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Lance Cpl. Adam Penn, a squad automatic weapon gunner with 3rd Platoon, G Company, 2nd Battalion, 5th Marine Regiment, lies in wait for "enemy combatants" during an ambush patrol conducted on the Naval Computer and Telecommunications Station, Guam. Penn's unit is part of the Battalion Landing Team for the Okinawa-based 31st Marine Expeditionary Unit, which is conducting its MEU Exercise on Guam as part of its special operations capable qualification.
Lance Cpl. Adam Penn, a squad automatic weapon gunner with 3rd Platoon, G Company, 2nd Battalion, 5th Marine Regiment, lies in wait for "enemy combatants" during an ambush patrol conducted on the Naval Computer and Telecommunications Station, Guam. Penn's unit is part of the Battalion Landing Team for the Okinawa-based 31st Marine Expeditionary Unit, which is conducting its MEU Exercise on Guam as part of its special operations capable qualification. (Will Lathrop / Courtesy of U.S. Marine Corps)
Lance Cpl. Adam Penn, a squad automatic weapon gunner with 3rd Platoon, G Company, 2nd Battalion, 5th Marine Regiment, lies in wait for "enemy combatants" during an ambush patrol conducted on the Naval Computer and Telecommunications Station, Guam. Penn's unit is part of the Battalion Landing Team for the Okinawa-based 31st Marine Expeditionary Unit, which is conducting its MEU Exercise on Guam as part of its special operations capable qualification.
Lance Cpl. Adam Penn, a squad automatic weapon gunner with 3rd Platoon, G Company, 2nd Battalion, 5th Marine Regiment, lies in wait for "enemy combatants" during an ambush patrol conducted on the Naval Computer and Telecommunications Station, Guam. Penn's unit is part of the Battalion Landing Team for the Okinawa-based 31st Marine Expeditionary Unit, which is conducting its MEU Exercise on Guam as part of its special operations capable qualification. (Will Lathrop / Courtesy of U.S. Marine Corps)
Marines with Company E, Battalion Landing Team, 2nd Battalion, 5th Marine Regiment rush across a field during training in military operations in urban terrain at the former military housing area at Andersen South Air Force Installation.
Marines with Company E, Battalion Landing Team, 2nd Battalion, 5th Marine Regiment rush across a field during training in military operations in urban terrain at the former military housing area at Andersen South Air Force Installation. (Burrell D. Parmer / Courtesy of U.S. Marine Corps)
Marines with Company E, Battalion Landing Team, 2nd Battalion, 5th Marine Regiment provide security in their assault amphibious vehicle during training on Guam.
Marines with Company E, Battalion Landing Team, 2nd Battalion, 5th Marine Regiment provide security in their assault amphibious vehicle during training on Guam. (Burrell D. Parmer / Courtesy of U.S. Marine Corps)

Okinawa-based Marines and sailors have been on Guam since last week for semi-annual training.

The 31st Marine Expeditionary Unit arrived on Guam in late January and kicked off its “MEU Exercise.” The unit currently is working toward special operations capable certification, according to a Marine news release.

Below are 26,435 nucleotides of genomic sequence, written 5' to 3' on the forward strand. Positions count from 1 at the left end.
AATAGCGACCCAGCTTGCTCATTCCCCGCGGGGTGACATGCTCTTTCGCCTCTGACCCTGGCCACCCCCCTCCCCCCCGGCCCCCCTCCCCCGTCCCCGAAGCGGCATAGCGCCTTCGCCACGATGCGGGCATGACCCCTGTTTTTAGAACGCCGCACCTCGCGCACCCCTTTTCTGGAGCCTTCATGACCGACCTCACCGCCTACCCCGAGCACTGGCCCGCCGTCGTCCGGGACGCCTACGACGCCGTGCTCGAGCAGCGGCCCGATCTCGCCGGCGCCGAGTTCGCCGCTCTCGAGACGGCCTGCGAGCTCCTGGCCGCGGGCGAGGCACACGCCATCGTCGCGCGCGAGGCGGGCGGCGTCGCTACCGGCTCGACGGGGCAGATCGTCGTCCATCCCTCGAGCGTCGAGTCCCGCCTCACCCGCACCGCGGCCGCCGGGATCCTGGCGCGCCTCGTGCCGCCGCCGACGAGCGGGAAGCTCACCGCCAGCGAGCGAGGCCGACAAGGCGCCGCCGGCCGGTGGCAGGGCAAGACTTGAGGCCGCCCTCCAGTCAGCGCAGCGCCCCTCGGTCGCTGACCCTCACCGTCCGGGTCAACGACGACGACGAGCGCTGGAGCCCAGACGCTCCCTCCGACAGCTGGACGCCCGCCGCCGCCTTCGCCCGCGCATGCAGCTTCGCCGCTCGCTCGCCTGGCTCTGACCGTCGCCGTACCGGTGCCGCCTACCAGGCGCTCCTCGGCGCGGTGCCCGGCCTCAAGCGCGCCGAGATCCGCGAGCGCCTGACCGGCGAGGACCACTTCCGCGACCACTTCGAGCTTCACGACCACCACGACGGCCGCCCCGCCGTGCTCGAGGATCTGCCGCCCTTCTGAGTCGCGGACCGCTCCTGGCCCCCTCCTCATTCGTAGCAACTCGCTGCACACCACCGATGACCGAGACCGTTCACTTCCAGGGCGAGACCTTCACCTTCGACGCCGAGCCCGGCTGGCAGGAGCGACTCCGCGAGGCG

In one of the most recent training exercises, troops from Company G, 2nd Battalion, 5th Marine Regiment, conducted jungle ambush patrols on the Naval Computer and Telecommunications Station.

“We’ve been doing more of these patrols because we need to be ready if we go to war in the jungle,” Lance Cpl. Jose Angulo, a 20-year-old San Francisco native and fire team leader, was quoted in the release as saying. “But a lot of these skills apply to urban combat, too.

“The big key to an ambush is discipline,” Angulo said. “Noise, movement, light — these are all things that can give you away to the enemy.”

Thirty minutes after setting the training ambush, four Marines acting as an enemy reconnaissance patrol ventured down the trail, the release stated. Squad leader Cpl. Kenneth Oelrich, 22, from Gainesville, Fla., initiated the attack as soon as the center of the enemy patrol entered the “kill zone.”

After the ambush, it was declared that 3rd Platoon suffered one “walking-wounded casualty” while the “enemy” suffered three and the fourth was taken in for interrogation.

“This patrol went really well, which is good for the new guys to see,” Angulo said. “They’ve practiced a lot of conventional warfare tactics so it was great training for them to try some unconventional methods.”

While Company G was busy setting their trap, fellow 2nd Battalion, 5th Marine Regiment Company E spent the day practicing military operations in an urban terrain at Andersen South Air Force Installation, according to a separate release.

The training allowed the Marines to “hone their skills and the opportunity to demonstrate their combined arms capabilities,” the release stated.

The Marines attacked a simulated enemy by using close air support from the 31st MEU’s aviation combat element, Marine Medium Helicopter Squadron 262 (Reinforced). AH-1W Super Cobra attack and UH-1N Huey utility helicopters were used in the training, as well as amphibious assault vehicles that provided additional fire and maneuver capabilities to support the Marines as they cleared houses.

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